This page last changed on Jul 24, 2008 by email@example.com.
Issue: Regionating a 300000 feature data set takes almost 1 hour (aux_vulgaris_reynaudii on obis data set)
The basic regionating implementation as of July 3 2008 is pretty slow; in particular it tries to assign a tile to each feature in a single pass, and has memory issues as a result. The workaround for this is to do a full sweep of the database for each tile, until the remaining feature count within a bbox is small enough to do the rest in memory. One possible solution is to only assign the bare minimum number of features required for any given feature (this means the tile requested, plus all 'ancestors' up to the featureset's bounding box). A pseudo code description of the proposed algorithm follows:
Set s = getFromDB(xyz)
Set parentS =
if size(parentS) \!= maxPerTile:
# since features 'spill over' from the parent tile, a non-full parent implies an empty child
for Feature f in selectAllFeaturesFromDB(bbox = findBBox(xyz), sortby=importance):
if (size(s) = maxPerTile:
- sortby=importance. What do we do when the database can't provide the features to us in sorted order? I suppose we'd need to use a PriorityQueue instead of a normal Set and do a pass over the database each time. Andrea suggested doing something clever with H2 (ie, have the CachedHierarchyRegionatingStrategy expect an object that can extract sort keys from features, then just put the keys into a temporary table and do sorted queries on that. We can fake bbox queries by storing maxx, maxy, minx, miny in the database (and indexing on all four) and then the query will look like this:
for bbox = [x1 y1 x2 y2] we would have 'SELECT feature FROM auxiliary WHERE maxX > x1 AND maxY > y1 AND minX < x2 AND minY < y2 ORDER BY importance;'
- the pseudocode doesn't make it clear which operations are done in the database and which are in memory. I've updated the pseudocode to hopefully be more clear; a Set is declared for sets stored in memory, and all requests to the database are done in methods whose names contain 'DB'.
- What about features that span multiple tiles at the zoomlevel to which they're about to be assigned? Should we push them up? So far we've just assigned a tile based on the centroid, which seems to be working pretty well. Bubbling them up the tile hierarchy seems more technically sound, but then you're not respecting the sort order... A third option is to break it up into several geometries at the given zoomlevel, but complications arise there as well: if a feature is pushed down sufficiently deep then it will just fill the screen when it finally does show up, what about multiple descriptions, etc. For now the centroid technique seems like a good compromise.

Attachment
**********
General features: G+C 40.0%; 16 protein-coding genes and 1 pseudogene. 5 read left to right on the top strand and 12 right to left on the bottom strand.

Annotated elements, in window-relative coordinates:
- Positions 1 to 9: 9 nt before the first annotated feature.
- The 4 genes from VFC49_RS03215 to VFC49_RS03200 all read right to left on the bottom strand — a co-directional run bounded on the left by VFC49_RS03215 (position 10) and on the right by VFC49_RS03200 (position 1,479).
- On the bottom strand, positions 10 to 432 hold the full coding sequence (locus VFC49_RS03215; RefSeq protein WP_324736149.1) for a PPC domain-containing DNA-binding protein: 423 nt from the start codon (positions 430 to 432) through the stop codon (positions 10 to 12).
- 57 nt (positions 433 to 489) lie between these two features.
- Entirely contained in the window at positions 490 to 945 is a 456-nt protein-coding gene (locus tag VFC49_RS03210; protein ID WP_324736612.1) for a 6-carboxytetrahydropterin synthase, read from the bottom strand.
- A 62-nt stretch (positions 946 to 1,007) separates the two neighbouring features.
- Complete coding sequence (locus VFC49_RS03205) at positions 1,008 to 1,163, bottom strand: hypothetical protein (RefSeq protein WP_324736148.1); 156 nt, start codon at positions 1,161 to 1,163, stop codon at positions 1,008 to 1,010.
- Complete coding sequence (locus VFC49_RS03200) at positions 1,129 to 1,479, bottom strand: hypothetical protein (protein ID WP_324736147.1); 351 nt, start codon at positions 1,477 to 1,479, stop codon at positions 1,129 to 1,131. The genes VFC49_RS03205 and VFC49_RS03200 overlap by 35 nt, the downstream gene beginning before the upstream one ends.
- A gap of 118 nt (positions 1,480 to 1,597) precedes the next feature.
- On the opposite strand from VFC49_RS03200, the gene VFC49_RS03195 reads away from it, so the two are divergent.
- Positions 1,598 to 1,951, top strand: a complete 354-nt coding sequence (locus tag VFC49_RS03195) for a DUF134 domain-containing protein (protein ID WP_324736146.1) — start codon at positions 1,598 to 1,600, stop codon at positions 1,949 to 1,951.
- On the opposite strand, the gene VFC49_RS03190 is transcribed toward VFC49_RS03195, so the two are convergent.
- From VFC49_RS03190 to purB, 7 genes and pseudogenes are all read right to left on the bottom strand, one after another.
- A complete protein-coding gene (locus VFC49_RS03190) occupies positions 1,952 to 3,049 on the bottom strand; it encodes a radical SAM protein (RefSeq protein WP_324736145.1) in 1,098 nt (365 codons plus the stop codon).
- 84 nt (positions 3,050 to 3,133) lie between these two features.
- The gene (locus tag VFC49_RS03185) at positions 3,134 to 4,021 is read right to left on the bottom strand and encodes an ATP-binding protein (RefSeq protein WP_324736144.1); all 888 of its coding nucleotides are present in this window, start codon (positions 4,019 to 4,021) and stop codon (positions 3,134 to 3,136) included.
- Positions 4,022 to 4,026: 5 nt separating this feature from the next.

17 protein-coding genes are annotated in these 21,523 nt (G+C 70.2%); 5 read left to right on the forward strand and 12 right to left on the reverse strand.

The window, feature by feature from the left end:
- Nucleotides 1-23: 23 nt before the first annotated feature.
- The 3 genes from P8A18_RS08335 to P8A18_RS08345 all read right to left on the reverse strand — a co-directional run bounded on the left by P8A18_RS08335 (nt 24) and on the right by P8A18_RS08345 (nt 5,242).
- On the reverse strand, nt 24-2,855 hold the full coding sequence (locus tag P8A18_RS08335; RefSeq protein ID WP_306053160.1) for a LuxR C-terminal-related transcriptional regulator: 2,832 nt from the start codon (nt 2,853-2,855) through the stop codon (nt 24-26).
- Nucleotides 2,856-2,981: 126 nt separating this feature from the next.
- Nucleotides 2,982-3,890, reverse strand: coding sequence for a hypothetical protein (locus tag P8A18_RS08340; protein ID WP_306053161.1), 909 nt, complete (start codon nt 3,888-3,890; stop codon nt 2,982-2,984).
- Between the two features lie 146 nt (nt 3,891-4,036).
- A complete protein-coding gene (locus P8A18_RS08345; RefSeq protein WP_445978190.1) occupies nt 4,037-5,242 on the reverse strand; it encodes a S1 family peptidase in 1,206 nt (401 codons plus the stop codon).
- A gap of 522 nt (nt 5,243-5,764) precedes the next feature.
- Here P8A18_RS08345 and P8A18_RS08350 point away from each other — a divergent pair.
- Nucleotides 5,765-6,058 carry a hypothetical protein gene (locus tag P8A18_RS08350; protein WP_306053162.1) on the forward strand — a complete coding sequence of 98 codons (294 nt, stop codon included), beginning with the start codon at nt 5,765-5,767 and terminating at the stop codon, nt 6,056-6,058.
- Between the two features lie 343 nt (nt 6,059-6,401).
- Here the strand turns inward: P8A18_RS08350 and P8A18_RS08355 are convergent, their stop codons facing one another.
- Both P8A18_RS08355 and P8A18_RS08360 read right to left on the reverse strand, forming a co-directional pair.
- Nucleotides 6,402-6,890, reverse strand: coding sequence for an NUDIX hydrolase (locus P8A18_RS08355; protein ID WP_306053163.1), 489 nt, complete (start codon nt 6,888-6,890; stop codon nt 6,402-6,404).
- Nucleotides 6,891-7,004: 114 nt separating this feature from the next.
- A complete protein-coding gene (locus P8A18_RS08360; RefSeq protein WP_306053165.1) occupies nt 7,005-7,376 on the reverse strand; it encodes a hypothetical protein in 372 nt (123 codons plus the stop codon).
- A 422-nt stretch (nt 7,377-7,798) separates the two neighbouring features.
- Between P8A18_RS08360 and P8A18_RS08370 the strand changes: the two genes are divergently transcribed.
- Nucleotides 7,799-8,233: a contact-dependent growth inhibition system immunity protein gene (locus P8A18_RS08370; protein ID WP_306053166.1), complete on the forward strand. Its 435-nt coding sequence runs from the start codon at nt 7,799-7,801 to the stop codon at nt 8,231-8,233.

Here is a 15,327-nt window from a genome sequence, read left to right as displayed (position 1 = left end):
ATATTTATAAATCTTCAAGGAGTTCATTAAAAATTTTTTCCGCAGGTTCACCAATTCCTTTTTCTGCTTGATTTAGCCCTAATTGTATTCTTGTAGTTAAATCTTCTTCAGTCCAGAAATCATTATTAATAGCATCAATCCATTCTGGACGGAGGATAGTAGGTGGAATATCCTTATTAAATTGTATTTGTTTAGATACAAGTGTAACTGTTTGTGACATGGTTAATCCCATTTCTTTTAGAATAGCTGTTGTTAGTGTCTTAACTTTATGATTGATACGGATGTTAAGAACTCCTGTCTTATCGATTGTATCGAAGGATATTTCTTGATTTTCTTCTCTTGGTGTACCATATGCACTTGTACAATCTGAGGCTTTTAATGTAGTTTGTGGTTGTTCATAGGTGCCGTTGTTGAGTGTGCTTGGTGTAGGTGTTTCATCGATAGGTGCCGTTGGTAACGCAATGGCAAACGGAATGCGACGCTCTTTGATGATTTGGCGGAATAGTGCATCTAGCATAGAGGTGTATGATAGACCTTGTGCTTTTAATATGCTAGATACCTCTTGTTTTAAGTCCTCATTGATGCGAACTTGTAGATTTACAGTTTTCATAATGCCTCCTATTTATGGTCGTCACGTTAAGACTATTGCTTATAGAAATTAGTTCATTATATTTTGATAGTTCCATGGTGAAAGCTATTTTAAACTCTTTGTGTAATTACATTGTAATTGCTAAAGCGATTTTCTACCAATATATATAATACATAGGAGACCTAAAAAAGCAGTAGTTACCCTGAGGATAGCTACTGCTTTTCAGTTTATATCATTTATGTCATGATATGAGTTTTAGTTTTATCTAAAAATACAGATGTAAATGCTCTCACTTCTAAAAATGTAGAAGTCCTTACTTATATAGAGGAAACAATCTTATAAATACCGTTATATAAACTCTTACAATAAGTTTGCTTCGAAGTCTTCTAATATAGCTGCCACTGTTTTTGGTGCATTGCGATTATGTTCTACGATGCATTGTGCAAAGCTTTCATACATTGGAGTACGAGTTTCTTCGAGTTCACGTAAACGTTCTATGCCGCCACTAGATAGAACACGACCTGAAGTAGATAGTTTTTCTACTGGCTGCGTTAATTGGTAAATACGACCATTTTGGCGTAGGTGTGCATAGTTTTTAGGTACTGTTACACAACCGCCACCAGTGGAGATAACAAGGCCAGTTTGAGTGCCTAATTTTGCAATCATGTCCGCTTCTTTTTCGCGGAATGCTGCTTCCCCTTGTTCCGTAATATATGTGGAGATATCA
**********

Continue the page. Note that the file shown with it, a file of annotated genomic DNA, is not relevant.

Raster Overlay to Indicate Further Content Available
The problem here is that when we just hide the features that haven't been displayed thus far it's not obvious when you reach the end of the data (or to the uninitiated, that there is more data than shows up at the current zoom level). One way to address this is to provide a raster overlay with all the data so that all the features are visible at all times. We could play around with this; a couple of approaches have been proposed.
- Chris suggested we show the raster version at first and push all the vector features down to the same zoom level. That way, you always see all of the data, and if you zoom in enough you can see the clickable placemarks.
- David suggested we always show both the raster and the placemarks, placemarks being pushed into a hierarchy as currently implemented. This way you can always see everything and always have something clickable. A couple of concerns about this:
- We need to ensure that the placemarks show up on top of the raster data.
- We need to have different rules for the vector vs. raster level of detail (raster goes away after a while, vector stays forever)
- Probably to do this "right" we need to avoid rendering the features that are already showing up as vector data so they don't have pixelated halos. Ie, for any tile we only render the features that appear in child tiles as raster graphics. (This isn't very well supported by the way we're doing things; but it could be managed in a lot of cases I think.)
- Another option would be to have the vector graphics go away as well, and then just NOT the filter used for the vector data to produce the raster. background. Easy to do, but a little weird in that you could zoom in too far to click on a feature.